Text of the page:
Endless War and the De-Politicization of National Security

Why this sudden bewilderment, this confusion?

(How serious people’s faces have become.)

Why are the streets and squares emptying so rapidly,

everyone going home lost in thought?

Because night has fallen and the barbarians haven’t come.

And some of our men just in from the border say

there are no barbarians any longer.

Now what’s going to happen to us without barbarians?

Those people were a kind of solution.

“Waiting for the Barbarians,” Constantine. P. Cavafy (1904), trans. Edmund Keeley

In Afghanistan, Emma Ashford writes, “For twenty years, the United States and its partners struggled to impose western democratic institutions and liberal norms in a minimally developed and largely unconsolidated nation state.” This is a popular reading of the decision to withdraw U.S. forces from Afghanistan: it both flatters our past good intentions and lends to the prospect of pursuing self-interest the cover of wisdom and virtue. Given the failure of supposed altruism, Ashford finds “a glimmer of hope in Washington’s increasing obsession with so-called “Great Power Competition,” though she oddly attributes this venerable concept not to Thucydides, Kautilya, or Sun Tzu but to the Trump administration’s 2017 National Security Strategy.

Had the United States been interested in a struggle to “impose democratic institutions and liberal norms” on Afghanistan, it could have started the effort much earlier. It could have refrained from helping Pakistan and Saudi Arabia to empower Gulbuddin Hekmatyar and Abdul Rab Rasul Sayyaf during the 1980s, and it might have responded to the Taliban after 9/11 by means other than toppling their regime by empowering warlords whose misgovernance and violent clashes had initially made the Taliban seem like a welcome relief. The United States could have provided some support to such efforts during the twelve years that intervened between the 1989 Soviet withdrawal and the 2001 al Qaeda attack on the United States, rather than relegating the area to the peripheries of global strategy.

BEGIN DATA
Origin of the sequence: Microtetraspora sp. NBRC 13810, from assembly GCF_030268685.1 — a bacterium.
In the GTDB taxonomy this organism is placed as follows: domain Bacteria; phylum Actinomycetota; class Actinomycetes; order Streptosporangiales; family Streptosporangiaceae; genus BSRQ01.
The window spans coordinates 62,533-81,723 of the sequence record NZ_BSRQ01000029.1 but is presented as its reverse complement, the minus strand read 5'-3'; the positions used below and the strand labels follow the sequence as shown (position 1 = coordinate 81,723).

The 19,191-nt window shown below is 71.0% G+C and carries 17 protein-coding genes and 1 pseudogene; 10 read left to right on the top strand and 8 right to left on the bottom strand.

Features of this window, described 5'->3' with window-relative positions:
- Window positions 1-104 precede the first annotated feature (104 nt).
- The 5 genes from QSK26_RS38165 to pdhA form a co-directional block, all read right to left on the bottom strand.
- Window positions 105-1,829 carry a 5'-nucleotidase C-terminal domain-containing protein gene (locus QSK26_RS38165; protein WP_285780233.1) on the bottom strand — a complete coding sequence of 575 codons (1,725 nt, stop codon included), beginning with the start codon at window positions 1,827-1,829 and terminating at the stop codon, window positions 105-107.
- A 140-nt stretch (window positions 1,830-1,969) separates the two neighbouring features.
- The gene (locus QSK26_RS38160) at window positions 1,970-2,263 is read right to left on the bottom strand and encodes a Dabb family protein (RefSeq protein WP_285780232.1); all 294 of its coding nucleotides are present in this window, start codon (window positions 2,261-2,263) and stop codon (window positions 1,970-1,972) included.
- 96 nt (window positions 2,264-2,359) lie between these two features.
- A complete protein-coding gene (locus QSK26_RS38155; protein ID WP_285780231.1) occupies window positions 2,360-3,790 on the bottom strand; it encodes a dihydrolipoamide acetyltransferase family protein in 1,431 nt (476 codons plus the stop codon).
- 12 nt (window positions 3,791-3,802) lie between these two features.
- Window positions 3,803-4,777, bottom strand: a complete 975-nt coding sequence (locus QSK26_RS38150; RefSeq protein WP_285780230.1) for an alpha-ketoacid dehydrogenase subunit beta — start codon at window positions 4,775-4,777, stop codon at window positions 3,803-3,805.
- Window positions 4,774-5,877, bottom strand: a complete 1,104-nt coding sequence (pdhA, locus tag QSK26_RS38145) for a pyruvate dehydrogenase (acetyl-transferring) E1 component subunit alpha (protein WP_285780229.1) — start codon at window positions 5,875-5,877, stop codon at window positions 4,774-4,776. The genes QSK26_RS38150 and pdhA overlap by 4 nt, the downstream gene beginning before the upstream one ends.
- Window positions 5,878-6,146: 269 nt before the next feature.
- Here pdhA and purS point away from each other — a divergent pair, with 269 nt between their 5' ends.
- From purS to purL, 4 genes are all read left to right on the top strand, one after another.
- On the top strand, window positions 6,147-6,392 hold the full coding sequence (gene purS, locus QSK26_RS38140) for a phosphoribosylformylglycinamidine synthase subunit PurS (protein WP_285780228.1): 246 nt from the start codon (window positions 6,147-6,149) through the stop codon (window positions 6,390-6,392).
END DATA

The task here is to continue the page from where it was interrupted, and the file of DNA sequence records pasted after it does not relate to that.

Ashford recognizes that “our initial goals in Afghanistan” had nothing to do with “democratic institutions and liberal norms.” They were “the toppling of the Taliban.” She even asserts that the initial goals did not include “the end of terrorism,” and that the shift to the strategy called “nation building” resulted from mission creep. The rapid shift of resources from Afghanistan to Iraq, however, shows that for the Bush administration, the intervention was from the very beginning the opening salvo of the “War on Terrorism” aiming at the transformation of the Muslim world in the U.S. strategic interest. Afghanistan itself remained at the margins, however. The “war on terrorism,” as the primary strategic goal, always took precedence over democratization and nation-building, which were tactics inconsistently adopted in service of the counter-terrorist goal.

There are many valid reasons that a country as impoverished and with such weak state institutions as Afghanistan would find it difficult if not impossible to establish a stable democracy, but the insurgency did not derive from opposition to liberal institutions. It derived from illiberal counter-terrorism measures, including both political exclusion and violent abuses, and a failure of regional diplomacy, especially with Pakistan.

I have chronicled elsewhere how counter-terrorist priorities, defined “kinetically” (as capturing or killing “terrorists”) always took precedence in U.S. policy in Afghanistan over either democratization or peacemaking. The Taliban did not refuse to join the new “liberal” order. They were told from the beginning, on television, by U.S. Secretary of Defense Donald Rumsfeld, that they were not welcome. On December 6, 2001, the day after the signing of the Bonn Agreement, Rumsfeld publicly rejected a truce negotiated by Afghan President Hamid Karzai, which would have permitted the Taliban leadership to participate in the political processes envisioned by the Agreement. In 2002, U.S. Vice President Dick Cheney ordered a halt to efforts by the CIA to help former Taliban officials organize to participate in the new order.[1] In 2004, when the Taliban sent a delegation to Kabul to negotiate with Karzai, the United States informed the Afghan government that it would not guarantee the security of Taliban officials it considered to be linked to al Qaeda, ending the entire effort. As a result of this incident, the United States codified its position on negotiations with the Taliban. It compiled a list of members of the Taliban leadership whom it considered as “linked” to al Qaeda and told Karzai that he could not engage any of them without explicit agreement from the United States.[2]